Art Conservation.

Killian Gilvary
April 29, 2014

If I had to pick a favorite class from this semester, it would definitely be my conservation class. As an Art History major I had heard of the act of conserving artworks, but I never learned about any of the specifics. This class opened my eyes to a whole other art form. Art conservation is the act of preserving a work of art. The concept of art conservation is amazing in itself, but learning and seeing the techniques first hand made it much exciting. For some reason that I can not figure out, the class is very small. Don’t get me wrong, I love having a small class because I feel like I learn so much more and it is so different from my classes back home, but I believe this class deserves more attention from art majors as well as non art majors.

Something that makes this class special are the unique field studies that we get to go on. Even though each of my classes takes us on field studies, none of them have had quite the impact that my conservation class’ do. For example, we frequently go to conservation sights in various churches throughout Rome. We also went to Villa Medici and got to go up on the scaffolding and see conservation work being done. But the field study that will go down as the best field study I’ve attended all semester was our field study to the Vatican Museum’s Conservation Labs. When we arrived at the museums, we went in our own entrance and bypassed all the lines. We then were given an escort who walked us through areas of the museum I have never seen before, and I’ve visited twice. We made our way to the first lab, the Ethnological Materials lab, which was a lab that has been open for 12 years and they work on artifacts and artworks that were donated to the Pope in the 1920s from countries all over the world. We were shown a Japanese work from the late 1500′s early 1600′s by the famous artist Yunpeng. To be in such close proximity to a work of art that was that old was a feeling I will never forget. We then saw a tapestry from China which was equally as old and amazing as the painting. The tapestry is so worn from bugs eating it away that they have to take it off of its cotton backing, and replace it with a new back. The lab is currently researching which type of material will work best with the fibers of the tapestry. Something I found interesting about this lab, is that even though it is located in Italy, they have to take the country of origins conservation techniques into consideration when conserving a work. They can’t just go ahead and do it the way they normally would in an Italian lab. After this lab, we walked to the painting lab and the metals lab. In the paintings lab they were working on old religious artworks as well as a large piece by Titian. Finally, after the metals lab we were shown the area that is working on Bernini’s original models for his bronze sculptures. I was in Art History heaven. Bernini has always been one of my all time favorite artists, so to be able to see one of his original models up close and personal was the highlight of the entire visit.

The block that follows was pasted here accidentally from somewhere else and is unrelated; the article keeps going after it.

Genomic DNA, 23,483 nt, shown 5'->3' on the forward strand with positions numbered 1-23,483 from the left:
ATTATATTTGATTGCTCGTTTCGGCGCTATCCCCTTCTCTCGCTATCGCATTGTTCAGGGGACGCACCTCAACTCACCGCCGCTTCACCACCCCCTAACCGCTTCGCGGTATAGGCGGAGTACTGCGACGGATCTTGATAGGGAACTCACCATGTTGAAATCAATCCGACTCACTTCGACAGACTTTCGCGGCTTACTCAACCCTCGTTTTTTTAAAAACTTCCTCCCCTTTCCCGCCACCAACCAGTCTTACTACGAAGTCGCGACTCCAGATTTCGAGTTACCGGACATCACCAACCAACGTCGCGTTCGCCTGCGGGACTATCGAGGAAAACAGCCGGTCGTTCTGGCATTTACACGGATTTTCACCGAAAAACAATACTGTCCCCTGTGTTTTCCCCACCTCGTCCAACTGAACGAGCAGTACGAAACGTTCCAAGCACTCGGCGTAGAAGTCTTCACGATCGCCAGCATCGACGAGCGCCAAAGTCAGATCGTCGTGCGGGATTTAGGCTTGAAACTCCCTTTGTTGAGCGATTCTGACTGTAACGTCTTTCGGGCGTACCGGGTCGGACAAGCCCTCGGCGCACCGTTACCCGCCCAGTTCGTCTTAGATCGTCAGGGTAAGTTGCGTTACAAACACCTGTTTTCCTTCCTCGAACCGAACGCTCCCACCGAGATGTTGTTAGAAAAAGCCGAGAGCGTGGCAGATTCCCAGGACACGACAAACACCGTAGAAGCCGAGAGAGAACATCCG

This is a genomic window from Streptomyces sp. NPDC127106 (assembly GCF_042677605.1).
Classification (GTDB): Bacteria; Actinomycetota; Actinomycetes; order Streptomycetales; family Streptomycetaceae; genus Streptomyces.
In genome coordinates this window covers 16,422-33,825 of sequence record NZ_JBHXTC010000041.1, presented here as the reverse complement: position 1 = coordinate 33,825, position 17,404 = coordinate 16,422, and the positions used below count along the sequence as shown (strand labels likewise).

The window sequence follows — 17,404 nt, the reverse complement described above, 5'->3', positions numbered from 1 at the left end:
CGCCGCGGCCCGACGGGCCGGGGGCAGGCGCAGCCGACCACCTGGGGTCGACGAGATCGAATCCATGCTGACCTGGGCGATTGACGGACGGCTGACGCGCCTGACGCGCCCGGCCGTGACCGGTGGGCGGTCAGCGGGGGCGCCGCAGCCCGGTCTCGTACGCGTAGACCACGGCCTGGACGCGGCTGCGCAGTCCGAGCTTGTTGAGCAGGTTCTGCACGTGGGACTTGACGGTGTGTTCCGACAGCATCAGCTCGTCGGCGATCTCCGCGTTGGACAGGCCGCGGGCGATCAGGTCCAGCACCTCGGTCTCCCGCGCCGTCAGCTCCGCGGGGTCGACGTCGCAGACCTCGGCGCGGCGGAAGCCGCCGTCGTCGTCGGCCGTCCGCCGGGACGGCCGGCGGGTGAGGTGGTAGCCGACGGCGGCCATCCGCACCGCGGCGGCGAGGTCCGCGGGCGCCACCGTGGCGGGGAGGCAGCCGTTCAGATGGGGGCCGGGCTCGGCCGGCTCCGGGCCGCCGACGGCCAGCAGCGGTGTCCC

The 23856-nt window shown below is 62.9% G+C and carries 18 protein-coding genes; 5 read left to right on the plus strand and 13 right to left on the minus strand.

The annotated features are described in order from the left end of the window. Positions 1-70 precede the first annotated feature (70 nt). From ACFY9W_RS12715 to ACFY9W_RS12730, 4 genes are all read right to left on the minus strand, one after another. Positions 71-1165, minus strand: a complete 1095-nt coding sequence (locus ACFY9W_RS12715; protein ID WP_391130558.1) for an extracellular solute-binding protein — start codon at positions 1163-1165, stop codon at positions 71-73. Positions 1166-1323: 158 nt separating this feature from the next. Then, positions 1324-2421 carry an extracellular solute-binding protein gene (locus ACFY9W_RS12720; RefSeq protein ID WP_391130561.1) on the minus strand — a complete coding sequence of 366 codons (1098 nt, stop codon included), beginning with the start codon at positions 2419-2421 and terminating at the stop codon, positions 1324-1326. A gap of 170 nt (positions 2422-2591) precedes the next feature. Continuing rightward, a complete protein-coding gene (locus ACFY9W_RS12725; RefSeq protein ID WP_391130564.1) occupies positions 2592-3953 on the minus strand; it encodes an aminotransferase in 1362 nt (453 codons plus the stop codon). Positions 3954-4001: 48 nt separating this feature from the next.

A conservationist’s palette. 

Works undergoing conservation in the Church of the Gesù.

The Chinese tapestry from the Vatican labs.

One of Bernini’s original models of the bronze statues that can be found in St. Peter’s Basilica.

A class photo in the Vatican Paintings Lab.

Along with lectures and field studies, we also participate in a fresco lab. During this lab, my classmates and I created our own frescos using the techniques we were going over in class. As a class, we decided to paint sections of Raphael’s fresco, The School of Athens, which can be found in the Vatican Museums. My group painted Plato, and the other group painted Aristotle. Our two lab professors are art conservationists here in Rome, and are currently working on the Villa Medici rooms that we visited earlier in the semester. It was so neat to really see what went into making a fresco. It is so much more than just painting on a wall. Even though Raphael definitely had better grasp of the fresco technique than we do, I think ours look pretty darn great.

This is a sketch of Plato that my group and I made that allowed us to then use the pouncing technique.

Painting the first giornata. A giornata is a section of the fresco that was complete in a day.

Here you can see the effect of the pouncing on the fresco. It creates an outline for the artist to follow.

Here is our final product!

Just hanging out with Plato.

Class photo with our finished frescos!

If I could suggest any class for future IES Abroad Rome students, it would definitely be this class. Not only will you learn so much about the art, but also what goes in to making it, and you will get the rare opportunity to put the techniques to use.

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Killian Gilvary

<p><span style="color: rgb(29, 29, 29); font-family: Arial, Verdana, sans-serif; font-size: 12px; line-height: normal; background-color: rgb(237, 237, 237);">I am currently a junior at the Pennsylvania State University, majoring in Art History and Criminology. I am an active member in the service sorority, Gamma Sigma Sigma, and I enjoy giving back to my community and school. In my free time, I enjoy photography, cooking, reading, and spending time with my friends. Traveling to Italy has always been one of my goals, and I have been lucky enough to receive the opportunity to study abroad in Rome. I look forward to seeing all of my favorite works of art in person, as well as being able to immerse myself in the Italian culture. I hope my blog will not only allow you to view my experience in Rome, but that it will also allow you to immerse yourself in the Italian culture through my photos.</span></p>

2014 Spring
Home University:
Penn State University
Art History
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